Hampson doesn’t consider Prokofiev’s score to be “difficult”, rather he calls it challenging, just like all of Prokofiev’s ballet music. “There are rhythmic challenges in this score that I thrive on; the seventh movement for two boys and fifth for two girls are absolutely great to get our teeth into rhythmically. They are so much fun, it’s like he’s put a problem on the table and you’ve got to deal with that.” Hampson notes that the composer’s phrasing can be challenging as well, “it does trip us up sometimes – I like it, just as you’re getting comfortable he goes somewhere else, and visually it works well too. I don’t think it’s easy to second guess what comes next in the score.” The notorious fifth movement, a quick 5/4, provided some difficulties for the dancers at first due to the unusual counts and the rapidity of steps, but as they gained familiarity with the music the problems subsided. Emma Northmore, one of the dancers in this movement, relates: “if you know the speed of the music and you’ve got the rhythm of the steps you’re all right; there are just a couple of places, actually, when you’ve got less steps, that you’ve got to count more. As long as you keep the right rhythm you’re on the music”.
The problem with audibility due to Prokofiev’s choice of instruments either diminished with experience or was taken into consideration from the start. Avis spoke of one section where the dancers have a count of three sixes, a ten, a nine, and a four. “At first we couldn’t pick up the nine and the four at the end, but I think we’ll be able to now.” There are several passages in the Quintet portion of the ballet which are scored for solo double bass, an instrument that does not have a strongly projecting voice. One such place is the opening of the seventh movement. For this Hampson purposely started his dance with the two boys facing the conductor, so that, even if they could not hear the music, they would at least see the preparatory gesture of the conductor’s baton.
Did this sometimes harmonically astringent and often highly contrapuntal score pose any other problems? “There were some parts I was not immediately attracted to”, Hampson replied, “but they ended up being the ones I like the most. For instance, the sixth movement – I just sat listening to it and thought what the hell is that about? And the finale too, this presented real problems trying to visualise some sort of continuity.” As it turned out the sixth is one of the most beautifully expressive movements in the ballet. This slowly moving music that acquires more layers as it goes, reaching a powerful climax three-quarters of the way through, became a solo for the woman on the trapeze, or perhaps it is a duet for her and the trapeze. Difficult though it was to visualise at first, Hampson immediately appreciated the music’s unique sound. “It was about all I could do with it, something as obscure as this woman fighting or guiding or moving around the trapeze.” She utilises the trapeze, she pushes it; at one point she is suspended in a grand jeté by the ropes, and later is held in a reclining repose by it.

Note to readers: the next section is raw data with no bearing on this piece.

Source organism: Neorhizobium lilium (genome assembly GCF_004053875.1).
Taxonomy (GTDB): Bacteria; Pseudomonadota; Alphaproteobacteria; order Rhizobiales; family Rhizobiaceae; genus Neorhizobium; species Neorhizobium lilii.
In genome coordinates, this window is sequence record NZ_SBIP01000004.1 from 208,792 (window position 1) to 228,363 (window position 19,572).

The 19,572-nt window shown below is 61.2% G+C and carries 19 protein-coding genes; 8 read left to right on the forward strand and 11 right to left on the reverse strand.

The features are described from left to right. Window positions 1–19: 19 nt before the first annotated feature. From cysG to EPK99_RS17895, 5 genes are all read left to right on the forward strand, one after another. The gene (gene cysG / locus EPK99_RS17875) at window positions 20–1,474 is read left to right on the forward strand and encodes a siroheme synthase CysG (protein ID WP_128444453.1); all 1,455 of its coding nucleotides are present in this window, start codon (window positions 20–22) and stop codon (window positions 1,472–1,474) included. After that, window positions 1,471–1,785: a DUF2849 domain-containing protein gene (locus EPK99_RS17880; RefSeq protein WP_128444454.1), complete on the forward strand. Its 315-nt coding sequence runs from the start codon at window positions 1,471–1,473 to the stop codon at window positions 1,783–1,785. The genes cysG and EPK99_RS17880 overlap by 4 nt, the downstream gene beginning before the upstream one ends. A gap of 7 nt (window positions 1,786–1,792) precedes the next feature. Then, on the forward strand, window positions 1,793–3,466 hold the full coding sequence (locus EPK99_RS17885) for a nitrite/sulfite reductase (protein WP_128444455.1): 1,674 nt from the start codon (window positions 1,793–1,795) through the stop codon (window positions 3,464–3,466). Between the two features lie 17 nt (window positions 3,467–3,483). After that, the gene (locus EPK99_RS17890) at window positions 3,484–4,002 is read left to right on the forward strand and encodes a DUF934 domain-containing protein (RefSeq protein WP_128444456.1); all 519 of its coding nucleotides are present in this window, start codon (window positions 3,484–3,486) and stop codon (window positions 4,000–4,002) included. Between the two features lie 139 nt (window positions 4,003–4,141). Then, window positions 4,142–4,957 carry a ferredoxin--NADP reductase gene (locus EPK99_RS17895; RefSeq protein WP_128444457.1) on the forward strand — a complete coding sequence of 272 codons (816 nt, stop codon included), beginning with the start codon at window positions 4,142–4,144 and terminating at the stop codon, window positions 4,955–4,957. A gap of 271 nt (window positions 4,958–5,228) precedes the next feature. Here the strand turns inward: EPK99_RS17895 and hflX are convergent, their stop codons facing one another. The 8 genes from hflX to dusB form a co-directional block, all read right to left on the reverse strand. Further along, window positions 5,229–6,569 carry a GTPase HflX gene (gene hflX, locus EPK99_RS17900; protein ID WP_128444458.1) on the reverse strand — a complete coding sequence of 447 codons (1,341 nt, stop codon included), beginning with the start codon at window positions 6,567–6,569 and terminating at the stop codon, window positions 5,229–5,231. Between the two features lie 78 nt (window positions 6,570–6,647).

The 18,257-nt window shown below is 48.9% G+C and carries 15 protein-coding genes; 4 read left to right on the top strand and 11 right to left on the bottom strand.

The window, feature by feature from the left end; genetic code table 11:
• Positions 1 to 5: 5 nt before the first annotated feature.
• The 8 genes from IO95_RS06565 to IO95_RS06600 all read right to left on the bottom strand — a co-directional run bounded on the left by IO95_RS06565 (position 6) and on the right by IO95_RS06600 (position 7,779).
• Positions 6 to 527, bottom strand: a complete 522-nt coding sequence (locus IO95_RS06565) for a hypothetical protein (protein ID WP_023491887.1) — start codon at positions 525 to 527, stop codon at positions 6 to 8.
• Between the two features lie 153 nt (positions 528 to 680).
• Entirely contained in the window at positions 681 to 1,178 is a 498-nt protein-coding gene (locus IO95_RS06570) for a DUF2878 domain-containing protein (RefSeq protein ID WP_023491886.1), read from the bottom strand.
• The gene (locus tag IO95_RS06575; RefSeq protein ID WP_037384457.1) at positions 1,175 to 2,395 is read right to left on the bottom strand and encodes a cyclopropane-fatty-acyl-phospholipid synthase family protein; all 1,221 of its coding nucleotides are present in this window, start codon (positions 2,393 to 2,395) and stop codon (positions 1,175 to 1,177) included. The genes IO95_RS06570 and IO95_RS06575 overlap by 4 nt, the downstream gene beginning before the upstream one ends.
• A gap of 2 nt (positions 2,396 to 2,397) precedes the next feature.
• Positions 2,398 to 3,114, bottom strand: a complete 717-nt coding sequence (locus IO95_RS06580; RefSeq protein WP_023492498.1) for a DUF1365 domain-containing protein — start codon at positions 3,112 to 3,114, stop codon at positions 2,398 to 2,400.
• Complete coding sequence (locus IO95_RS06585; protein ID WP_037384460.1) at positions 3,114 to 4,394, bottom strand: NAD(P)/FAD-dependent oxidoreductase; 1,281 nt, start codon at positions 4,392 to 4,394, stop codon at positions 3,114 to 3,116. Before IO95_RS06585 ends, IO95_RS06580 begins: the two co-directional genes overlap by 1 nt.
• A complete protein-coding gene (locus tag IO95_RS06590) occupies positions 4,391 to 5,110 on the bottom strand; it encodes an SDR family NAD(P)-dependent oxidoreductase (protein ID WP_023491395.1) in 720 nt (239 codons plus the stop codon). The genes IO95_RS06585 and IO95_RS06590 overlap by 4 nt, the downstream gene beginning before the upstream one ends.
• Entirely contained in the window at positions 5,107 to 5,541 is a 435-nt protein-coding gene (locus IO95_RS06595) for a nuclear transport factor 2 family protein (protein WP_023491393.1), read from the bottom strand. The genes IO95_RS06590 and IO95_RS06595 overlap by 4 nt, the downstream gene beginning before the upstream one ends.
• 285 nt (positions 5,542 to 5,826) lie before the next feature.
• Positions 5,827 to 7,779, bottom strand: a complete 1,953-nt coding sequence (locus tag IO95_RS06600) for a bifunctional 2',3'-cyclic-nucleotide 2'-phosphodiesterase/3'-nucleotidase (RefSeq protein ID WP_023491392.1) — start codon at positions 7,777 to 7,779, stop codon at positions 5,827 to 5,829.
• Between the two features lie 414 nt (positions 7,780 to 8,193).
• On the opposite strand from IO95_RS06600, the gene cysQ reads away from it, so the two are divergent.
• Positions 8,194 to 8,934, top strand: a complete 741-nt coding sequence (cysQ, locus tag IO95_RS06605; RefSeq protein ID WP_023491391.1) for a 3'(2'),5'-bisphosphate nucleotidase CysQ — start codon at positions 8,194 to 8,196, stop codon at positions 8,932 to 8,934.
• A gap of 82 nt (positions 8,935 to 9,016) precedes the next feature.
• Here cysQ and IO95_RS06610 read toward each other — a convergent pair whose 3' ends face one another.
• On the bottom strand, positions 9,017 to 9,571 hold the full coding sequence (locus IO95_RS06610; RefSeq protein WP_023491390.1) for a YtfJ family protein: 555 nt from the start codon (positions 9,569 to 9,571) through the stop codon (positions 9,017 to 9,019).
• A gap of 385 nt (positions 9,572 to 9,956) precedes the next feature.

Hampson’s choreography here and elsewhere is based on classical technique. “It’s the language I feel I can express the most in.” But it is combined with trapeze moves and some modernistic bends and flexes of the torso and limbs. With the trapeze as the only décor and colourful leotards (or less) instead of costumes for the dancers, the circus motif is underplayed. But this is not a completely abstract ballet, there is a plot. “To my mind I couldn’t hear the music abstractly, I really felt that there was some underlying emotion, story, psychological play, something going on; the writing for the winds is so particular, they are saying something. But I also did not want to take the strongly narrative route that Romanov had done. Like Prokofiev’s score I hope it is a ballet that you can read abstractly or narratively as you wish.” For this observer at least, this ballet about changing relationships among the two couples falls clearly in the latter category, at least after the opening two movements. The dancers say that Hampson left it quite open for them to deal with their characters as they feel, consequently the two casts (playing on alternate nights) present a different reading. Their interactions and the consequences of them, however, remain the same. The cast includes a man and a woman (trapeze artists), a boy and a girl, and two girls as a mini corps de ballet. Narcissism, jealousy and rivalry abound. Next Previous